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Welcome to the official Distractions website. We will be aiming to record the history of one of the greatest, but least heralded, of all Manchester beat groups.

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Saturday, October 12, 2019

The future looks quite rosy 

Here's the first half of a terrific article by Brian Davies in the Irish fanzine, Positive Reaction. It covers the huge 1979 Rock Against Racism gig where The Distractions were joined by their soon-to-be-Factory Records label-mates, X-O-Dus. Thanks to Brian for the scans and permission to republish.





The original bill was THE ONLY ONES / ANGELIC UPSTARTS / ASWAD / and local reggae band EXODUS. The Only Ones pulled out (no idea why!), so did Aswad 'cos one of them had a nervous breakdown, and apparently because Aswad couldn't appear so Angelic Upstarts followed suit. At one stage THE FALL were  supposed to appear but that was pure speculation on the organisers' behalf.

After their lengthy sound-check, watched by most of the multi-racial audience (reaching a peak of about 5,000-6,000), EXODUS appeared on stage at about 9pm. Theirs is a brand of totally unique reggae, the lead guitarist often employing out of date guitar-hero solos. But when they played straight-forward reggae they were great, the bass and drum meshing beautifully and the male singer had a really melodic and tuneful voice. The first number ("Racial Problems"?) was really good, the musicians in the group (two guitars, bass and drums) played alone for about five minutes and were then joined by a male and female singer. The next number "World In Action" was pretty ordinary but "English Black Boys" was really excellent. 

I then left my brother who was impressed by the rest of the set, in search of a few words with THE DISTRACTIONS. This group will probably be a new name to most Irish readers but they have released one record, a twelve-inch on TJM Records, "You're Not Going Out Dressed Like That". The music is fast-pop, but that classification does not do them justice. I would say they write better pop tunes than Pete Shelley or Blondie (is there any higher praise?).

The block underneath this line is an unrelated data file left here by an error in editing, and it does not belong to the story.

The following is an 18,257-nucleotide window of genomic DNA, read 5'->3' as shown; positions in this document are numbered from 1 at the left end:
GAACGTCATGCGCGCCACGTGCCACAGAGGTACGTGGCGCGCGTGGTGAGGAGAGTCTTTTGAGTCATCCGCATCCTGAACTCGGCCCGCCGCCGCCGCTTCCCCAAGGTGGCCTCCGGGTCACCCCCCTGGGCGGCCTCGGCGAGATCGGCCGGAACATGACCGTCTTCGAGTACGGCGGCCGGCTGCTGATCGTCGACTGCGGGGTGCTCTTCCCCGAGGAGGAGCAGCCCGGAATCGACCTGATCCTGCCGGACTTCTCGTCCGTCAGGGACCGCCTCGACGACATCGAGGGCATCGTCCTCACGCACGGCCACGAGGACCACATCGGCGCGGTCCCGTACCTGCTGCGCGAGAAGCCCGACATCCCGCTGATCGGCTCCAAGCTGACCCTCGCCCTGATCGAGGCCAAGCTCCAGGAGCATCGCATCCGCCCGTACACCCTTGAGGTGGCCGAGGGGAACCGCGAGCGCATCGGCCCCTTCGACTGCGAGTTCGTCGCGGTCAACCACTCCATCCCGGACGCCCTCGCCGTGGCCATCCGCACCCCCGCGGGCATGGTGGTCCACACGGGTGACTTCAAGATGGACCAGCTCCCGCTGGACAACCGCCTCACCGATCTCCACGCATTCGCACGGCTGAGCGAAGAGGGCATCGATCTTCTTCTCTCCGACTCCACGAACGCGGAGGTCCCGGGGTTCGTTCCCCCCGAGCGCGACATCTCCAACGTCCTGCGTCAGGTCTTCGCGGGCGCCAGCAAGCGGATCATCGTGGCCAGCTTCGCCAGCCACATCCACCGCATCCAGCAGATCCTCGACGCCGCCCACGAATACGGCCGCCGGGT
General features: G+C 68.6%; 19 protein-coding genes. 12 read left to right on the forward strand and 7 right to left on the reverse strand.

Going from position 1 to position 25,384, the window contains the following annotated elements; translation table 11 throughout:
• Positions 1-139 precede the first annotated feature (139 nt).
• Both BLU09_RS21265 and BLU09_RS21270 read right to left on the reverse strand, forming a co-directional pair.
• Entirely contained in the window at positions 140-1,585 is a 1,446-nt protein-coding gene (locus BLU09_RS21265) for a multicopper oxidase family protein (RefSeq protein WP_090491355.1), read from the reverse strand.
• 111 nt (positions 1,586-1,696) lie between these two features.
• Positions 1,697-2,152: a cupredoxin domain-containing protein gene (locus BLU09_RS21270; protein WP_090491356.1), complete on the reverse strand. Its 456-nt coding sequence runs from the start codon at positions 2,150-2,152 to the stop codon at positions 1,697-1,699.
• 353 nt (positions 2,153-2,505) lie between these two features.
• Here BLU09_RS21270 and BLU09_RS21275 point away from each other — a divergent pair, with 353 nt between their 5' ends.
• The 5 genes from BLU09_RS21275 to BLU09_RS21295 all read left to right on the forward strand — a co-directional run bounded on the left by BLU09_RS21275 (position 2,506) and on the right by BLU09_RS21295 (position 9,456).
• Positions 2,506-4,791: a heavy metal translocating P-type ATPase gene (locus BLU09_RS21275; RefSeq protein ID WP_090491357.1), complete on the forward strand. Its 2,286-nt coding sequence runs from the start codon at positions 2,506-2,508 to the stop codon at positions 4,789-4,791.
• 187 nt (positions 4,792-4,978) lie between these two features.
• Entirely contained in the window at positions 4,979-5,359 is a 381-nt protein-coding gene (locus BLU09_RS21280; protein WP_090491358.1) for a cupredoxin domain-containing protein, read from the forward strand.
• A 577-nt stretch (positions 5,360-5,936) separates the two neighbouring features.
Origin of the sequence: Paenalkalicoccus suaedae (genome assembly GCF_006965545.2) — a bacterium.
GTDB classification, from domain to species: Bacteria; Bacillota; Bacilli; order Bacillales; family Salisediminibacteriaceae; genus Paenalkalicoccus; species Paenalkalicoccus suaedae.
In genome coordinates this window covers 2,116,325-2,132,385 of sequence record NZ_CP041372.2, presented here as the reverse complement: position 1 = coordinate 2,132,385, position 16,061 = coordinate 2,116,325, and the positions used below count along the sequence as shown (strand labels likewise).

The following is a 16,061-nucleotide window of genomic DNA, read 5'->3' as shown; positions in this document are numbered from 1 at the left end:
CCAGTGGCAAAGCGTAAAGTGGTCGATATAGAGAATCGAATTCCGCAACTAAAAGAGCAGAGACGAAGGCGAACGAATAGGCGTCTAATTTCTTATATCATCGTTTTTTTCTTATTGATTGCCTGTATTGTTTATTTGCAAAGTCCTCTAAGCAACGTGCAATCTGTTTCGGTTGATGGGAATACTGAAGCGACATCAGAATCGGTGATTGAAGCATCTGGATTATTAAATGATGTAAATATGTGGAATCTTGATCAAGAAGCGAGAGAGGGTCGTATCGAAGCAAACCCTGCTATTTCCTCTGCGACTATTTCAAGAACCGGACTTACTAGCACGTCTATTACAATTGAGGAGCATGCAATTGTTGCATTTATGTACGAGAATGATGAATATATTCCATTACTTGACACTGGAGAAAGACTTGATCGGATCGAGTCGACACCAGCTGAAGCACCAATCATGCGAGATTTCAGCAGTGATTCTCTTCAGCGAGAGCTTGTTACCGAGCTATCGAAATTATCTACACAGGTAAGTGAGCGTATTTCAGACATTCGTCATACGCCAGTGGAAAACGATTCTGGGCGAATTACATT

Anyway, after much messing, asking different people (hi Ann!), their manager (ex) took me to the dressing room, where I met the band and assorted girlfriends. Not really being prepared, I came away something patchy, so what I'll do is give you a brief history of the band, their future plans and a few other interesting items that came out of conversation!

The group formed about two years ago, when (I think) lead singer Mike Finney and guitarist Steve Perrin put an advert in NME, and from this, they got another guitarist Adrian Wright. He brought with him ex-Purple Gang drummer Alec, who had just returned from America. After they hassled Pete Shelley for a bass player they got Pip Nicholls. Tony Davidson, owner of the wealthy TJM label saw them and asked them to record for him. Within a week they had been in the studios and recorded the four tracks which make up the EP: "Doesn't Bother Me", "Nothing", "Maybe It's Love" and "Too Young". It was Single of the Week in NME and almost received the same accolade in 'Sounds'. The future looks quite rosy for one of Manchester's brightest hopes, with a gig in London soon at either the Marquee or Music Machine. The EP was a one-off and the band had signed a production deal with Arrow for the next single, possibly the brilliant "Still It Doesn't Ring".

(C) Brian Davies

To be continued 

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